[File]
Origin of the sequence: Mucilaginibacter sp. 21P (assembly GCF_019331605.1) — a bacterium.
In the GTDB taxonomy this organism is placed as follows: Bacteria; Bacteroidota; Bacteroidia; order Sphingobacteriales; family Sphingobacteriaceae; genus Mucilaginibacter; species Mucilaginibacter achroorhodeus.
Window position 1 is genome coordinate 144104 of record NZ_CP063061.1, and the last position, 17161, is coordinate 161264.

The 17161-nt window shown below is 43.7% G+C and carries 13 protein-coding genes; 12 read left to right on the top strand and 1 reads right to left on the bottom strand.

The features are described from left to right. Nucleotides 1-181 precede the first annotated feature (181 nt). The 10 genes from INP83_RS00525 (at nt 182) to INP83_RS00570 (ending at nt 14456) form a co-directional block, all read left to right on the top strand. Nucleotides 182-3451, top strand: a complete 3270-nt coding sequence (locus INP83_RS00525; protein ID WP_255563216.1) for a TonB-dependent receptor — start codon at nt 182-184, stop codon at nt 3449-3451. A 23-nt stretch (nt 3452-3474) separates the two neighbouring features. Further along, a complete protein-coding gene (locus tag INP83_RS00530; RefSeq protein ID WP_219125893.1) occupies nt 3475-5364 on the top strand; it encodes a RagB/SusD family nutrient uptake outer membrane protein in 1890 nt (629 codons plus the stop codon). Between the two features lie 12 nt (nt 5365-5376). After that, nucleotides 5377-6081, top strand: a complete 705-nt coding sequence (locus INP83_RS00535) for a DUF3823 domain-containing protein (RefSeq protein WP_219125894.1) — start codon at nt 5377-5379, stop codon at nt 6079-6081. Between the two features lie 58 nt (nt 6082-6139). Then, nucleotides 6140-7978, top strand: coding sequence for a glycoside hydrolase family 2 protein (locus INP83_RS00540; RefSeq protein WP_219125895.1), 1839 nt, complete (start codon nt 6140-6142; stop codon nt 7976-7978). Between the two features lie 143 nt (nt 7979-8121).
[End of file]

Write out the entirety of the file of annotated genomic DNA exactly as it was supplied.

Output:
Origin of the sequence: Mucilaginibacter sp. 21P (assembly GCF_019331605.1) — a bacterium.
In the GTDB taxonomy this organism is placed as follows: Bacteria; Bacteroidota; Bacteroidia; order Sphingobacteriales; family Sphingobacteriaceae; genus Mucilaginibacter; species Mucilaginibacter achroorhodeus.
Window position 1 is genome coordinate 144104 of record NZ_CP063061.1, and the last position, 17161, is coordinate 161264.

The 17161-nt window shown below is 43.7% G+C and carries 13 protein-coding genes; 12 read left to right on the top strand and 1 reads right to left on the bottom strand.

The features are described from left to right. Nucleotides 1-181 precede the first annotated feature (181 nt). The 10 genes from INP83_RS00525 (at nt 182) to INP83_RS00570 (ending at nt 14456) form a co-directional block, all read left to right on the top strand. Nucleotides 182-3451, top strand: a complete 3270-nt coding sequence (locus INP83_RS00525; protein ID WP_255563216.1) for a TonB-dependent receptor — start codon at nt 182-184, stop codon at nt 3449-3451. A 23-nt stretch (nt 3452-3474) separates the two neighbouring features. Further along, a complete protein-coding gene (locus tag INP83_RS00530; RefSeq protein ID WP_219125893.1) occupies nt 3475-5364 on the top strand; it encodes a RagB/SusD family nutrient uptake outer membrane protein in 1890 nt (629 codons plus the stop codon). Between the two features lie 12 nt (nt 5365-5376). After that, nucleotides 5377-6081, top strand: a complete 705-nt coding sequence (locus INP83_RS00535) for a DUF3823 domain-containing protein (RefSeq protein WP_219125894.1) — start codon at nt 5377-5379, stop codon at nt 6079-6081. Between the two features lie 58 nt (nt 6082-6139). Then, nucleotides 6140-7978, top strand: coding sequence for a glycoside hydrolase family 2 protein (locus INP83_RS00540; RefSeq protein WP_219125895.1), 1839 nt, complete (start codon nt 6140-6142; stop codon nt 7976-7978). Between the two features lie 143 nt (nt 7979-8121).